Have you seen Maria Denmark’s new website? Very smart. She’s also been releasing some gorgeous patterns – & spreading tips for customising them to make them look unique. I’ve bought the Olivia tee and love it – will be posting more on that shortly. However today is all about accessories. At Christmas/ New Year I think, Maria released this cute pattern to make a perfectly wonderful every day handbag. The Lotta Lady bag.
It is “just the right size” to load up with ipad, book, water bottle, other ladylike essentials plus that imaginary wad of cash that is too big to fit in your back pocket. It is lined, has an all round gusset which houses a long zip (longer than a dress zip people, be equipped), and I have to say looks adorable with its graceful curves & shoulder straps (x2) – there is something that feels just a little bit vintage about its style & proportions.
This is the Lotta Lady bag. You can add your own inside pockets to help organise your effects (& make it easier to lay your hands on that imaginary wad of cash), but pocket pieces are not specifically part of the pattern – you make them to suit yourself (or not).
So I bought some “oilcloth” not long after downloading this pattern & had it waiting patiently for the bag-making urge to hit me. It arrived with the onset of spring & the prospect of being out & about more & wanting to look more “like a lady” rather than rely on coat pockets. Plus, what better reason to adopt a new bag than a trip to London?
Cutting out was simple, lining & outer fabric done quickly. I used a tip from Dave (Sewing Bee) to use the odd bit of scotch tape to secure pattern pieces to the waterproof oilcloth instead of pins. Nice one.
I contrived pockets based on phone & wallet & was ready to sew. It felt like it should be a quick Sunday afternoon’s project. Maria’s instructions are laden with photos & explain the construction very well. But guys. Manipulating *oilcloth* around those curved edges was a beast. Not only did it pucker but there was absolutely no ease in this awful “fabric” & that meant unpicking & that meant unwanted permanent puncture marks. So I did the best I could & didn’t swear too much. On the plus side, I absolutely love the zip insertion steps of the bag-making process- especially when there is a lining. So neat. So sharp. Love it.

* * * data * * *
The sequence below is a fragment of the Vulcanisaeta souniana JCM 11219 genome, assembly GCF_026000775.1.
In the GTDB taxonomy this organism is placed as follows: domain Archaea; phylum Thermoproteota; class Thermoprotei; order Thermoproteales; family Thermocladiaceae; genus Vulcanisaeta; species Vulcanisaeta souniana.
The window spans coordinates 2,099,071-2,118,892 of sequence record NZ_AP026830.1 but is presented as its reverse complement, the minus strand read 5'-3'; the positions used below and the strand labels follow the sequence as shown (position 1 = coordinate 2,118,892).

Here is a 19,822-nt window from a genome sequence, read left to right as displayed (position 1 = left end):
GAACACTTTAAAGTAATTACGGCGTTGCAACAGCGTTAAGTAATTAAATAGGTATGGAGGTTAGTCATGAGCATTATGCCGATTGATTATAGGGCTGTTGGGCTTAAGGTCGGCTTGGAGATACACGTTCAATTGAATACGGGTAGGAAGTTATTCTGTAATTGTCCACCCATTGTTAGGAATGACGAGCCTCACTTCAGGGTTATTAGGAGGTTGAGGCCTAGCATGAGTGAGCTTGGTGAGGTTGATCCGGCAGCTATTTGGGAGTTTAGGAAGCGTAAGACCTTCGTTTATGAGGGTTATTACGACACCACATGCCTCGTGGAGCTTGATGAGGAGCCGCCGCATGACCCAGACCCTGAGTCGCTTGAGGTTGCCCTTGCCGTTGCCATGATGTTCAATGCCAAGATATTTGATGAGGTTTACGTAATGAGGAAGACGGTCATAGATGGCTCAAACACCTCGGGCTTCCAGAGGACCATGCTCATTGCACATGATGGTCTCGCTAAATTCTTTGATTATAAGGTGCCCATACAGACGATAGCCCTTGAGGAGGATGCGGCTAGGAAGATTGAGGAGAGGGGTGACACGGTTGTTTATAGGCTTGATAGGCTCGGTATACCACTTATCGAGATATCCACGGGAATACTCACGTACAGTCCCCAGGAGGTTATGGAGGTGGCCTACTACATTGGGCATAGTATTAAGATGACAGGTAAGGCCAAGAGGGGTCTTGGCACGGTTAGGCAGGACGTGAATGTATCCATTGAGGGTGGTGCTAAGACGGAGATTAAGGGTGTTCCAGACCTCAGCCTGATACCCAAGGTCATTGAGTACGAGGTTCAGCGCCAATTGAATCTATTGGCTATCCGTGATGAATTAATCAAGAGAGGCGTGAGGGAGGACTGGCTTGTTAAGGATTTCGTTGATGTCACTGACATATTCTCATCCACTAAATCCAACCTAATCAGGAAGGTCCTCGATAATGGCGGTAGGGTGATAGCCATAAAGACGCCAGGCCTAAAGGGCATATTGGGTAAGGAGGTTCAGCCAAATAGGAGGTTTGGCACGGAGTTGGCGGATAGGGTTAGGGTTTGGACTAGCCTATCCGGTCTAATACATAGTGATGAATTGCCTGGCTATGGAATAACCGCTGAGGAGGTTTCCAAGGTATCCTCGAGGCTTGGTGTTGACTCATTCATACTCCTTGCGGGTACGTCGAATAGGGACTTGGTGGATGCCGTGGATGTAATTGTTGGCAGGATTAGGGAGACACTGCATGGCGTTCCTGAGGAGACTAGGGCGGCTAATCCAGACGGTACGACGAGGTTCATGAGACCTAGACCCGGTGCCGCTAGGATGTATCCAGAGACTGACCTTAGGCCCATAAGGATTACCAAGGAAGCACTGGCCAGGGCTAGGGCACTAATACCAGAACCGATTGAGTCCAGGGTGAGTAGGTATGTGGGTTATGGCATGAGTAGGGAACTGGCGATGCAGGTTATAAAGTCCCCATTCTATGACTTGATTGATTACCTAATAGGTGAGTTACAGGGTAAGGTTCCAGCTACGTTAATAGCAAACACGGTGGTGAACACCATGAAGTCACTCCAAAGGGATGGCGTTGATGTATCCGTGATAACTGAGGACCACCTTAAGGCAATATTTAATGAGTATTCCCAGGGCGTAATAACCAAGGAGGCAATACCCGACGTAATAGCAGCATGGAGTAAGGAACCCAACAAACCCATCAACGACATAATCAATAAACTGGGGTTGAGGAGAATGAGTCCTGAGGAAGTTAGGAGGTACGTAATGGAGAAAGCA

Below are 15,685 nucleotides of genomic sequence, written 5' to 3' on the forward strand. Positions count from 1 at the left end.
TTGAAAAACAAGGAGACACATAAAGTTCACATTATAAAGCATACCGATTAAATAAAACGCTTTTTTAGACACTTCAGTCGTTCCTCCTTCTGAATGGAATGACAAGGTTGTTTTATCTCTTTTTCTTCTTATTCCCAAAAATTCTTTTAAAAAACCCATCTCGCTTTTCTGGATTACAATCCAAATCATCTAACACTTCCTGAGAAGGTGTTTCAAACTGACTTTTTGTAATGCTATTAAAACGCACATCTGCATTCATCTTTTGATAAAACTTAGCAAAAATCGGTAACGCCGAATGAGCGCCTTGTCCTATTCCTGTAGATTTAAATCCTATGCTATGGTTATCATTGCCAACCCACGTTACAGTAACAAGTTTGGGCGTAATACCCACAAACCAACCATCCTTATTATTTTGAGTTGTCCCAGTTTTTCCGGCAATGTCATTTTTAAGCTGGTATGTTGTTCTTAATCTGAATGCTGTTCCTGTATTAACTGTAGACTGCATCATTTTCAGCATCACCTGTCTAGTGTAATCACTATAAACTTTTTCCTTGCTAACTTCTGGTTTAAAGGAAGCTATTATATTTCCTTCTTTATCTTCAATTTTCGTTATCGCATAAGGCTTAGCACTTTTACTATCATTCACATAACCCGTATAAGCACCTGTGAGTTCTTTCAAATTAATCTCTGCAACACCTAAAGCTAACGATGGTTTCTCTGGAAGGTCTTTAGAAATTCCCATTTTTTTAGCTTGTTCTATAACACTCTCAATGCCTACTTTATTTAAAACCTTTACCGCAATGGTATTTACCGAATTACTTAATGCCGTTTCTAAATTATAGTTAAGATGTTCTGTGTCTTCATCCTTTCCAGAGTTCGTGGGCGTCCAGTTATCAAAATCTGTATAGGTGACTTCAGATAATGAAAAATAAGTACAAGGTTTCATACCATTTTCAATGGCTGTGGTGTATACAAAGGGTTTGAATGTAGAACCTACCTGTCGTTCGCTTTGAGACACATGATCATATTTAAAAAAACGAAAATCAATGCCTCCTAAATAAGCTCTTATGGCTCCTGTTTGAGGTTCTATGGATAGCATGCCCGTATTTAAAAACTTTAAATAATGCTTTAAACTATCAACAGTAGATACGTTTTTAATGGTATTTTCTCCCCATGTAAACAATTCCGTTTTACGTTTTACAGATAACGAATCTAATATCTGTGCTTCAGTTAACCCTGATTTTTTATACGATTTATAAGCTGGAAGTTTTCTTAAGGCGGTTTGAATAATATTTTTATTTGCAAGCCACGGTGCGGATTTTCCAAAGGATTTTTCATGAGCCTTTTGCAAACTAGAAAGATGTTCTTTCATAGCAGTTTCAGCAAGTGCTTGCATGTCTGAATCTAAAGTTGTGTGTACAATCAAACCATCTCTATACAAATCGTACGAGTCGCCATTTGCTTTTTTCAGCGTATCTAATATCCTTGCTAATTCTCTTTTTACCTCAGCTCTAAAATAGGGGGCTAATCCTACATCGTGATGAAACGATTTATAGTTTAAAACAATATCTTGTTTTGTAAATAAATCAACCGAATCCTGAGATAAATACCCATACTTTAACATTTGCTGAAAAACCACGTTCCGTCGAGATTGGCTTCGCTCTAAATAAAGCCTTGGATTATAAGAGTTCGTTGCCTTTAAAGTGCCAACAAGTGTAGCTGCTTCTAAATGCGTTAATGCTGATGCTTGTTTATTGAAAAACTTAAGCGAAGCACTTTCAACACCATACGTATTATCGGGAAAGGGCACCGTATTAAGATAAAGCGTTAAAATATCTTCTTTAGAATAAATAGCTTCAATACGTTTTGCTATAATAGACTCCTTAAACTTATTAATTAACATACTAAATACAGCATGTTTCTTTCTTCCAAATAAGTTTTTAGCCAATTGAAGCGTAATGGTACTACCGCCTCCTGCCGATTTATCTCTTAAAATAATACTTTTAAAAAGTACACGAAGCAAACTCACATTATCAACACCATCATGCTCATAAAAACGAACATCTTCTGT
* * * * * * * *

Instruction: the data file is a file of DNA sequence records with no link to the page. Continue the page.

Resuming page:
Anyway. Apart from a few dodgy corners, my bag came together fine. The acid green polka dot lining provided some tang to the sky blue polka dot exterior. Spring colours. I was looking forward to using it.
So come the morning of my trip to London I loaded it with my bits & pieces & a whole lot more. You can fit a lot in- for information! I’d just put it onto my shoulder when I heard an unmistakable tearing sound
& saw that the bag’s seam where the straps are inserted & stitched (although reinforced) had shredded – the “fabric” literally split.
It has taken me a while to realise what went wrong. You see the fabric that I used is not real oilcloth, but more like tablecloth PVC. It has no strength, no fibres. It is plastic. Oilcloth contains a woven element & would be strong enough to cope with weight. This “fabric” was not suitable – my poor choice.
I had to make a quick swap on that morning for my trusty shopper (made using a “White Stuff” carrier bag as a template many moons ago.)
I am not giving up on the Lotta Lady bag though, the design is lovely & in email chat with Maria, (to try to understand where I went wrong) she’s said how much she uses hers & it has withstood all sorts of wear & tear. So the good news is that this bag does not use a lot of fabric and I have a couple of long zips, bought especially , waiting for inspiration to strike, plus allsorts of fabric in my “too big to throw away” scrap pile.
If I didn’t have other plans, this would be a perfect make in a few spare hours in the Easter break …..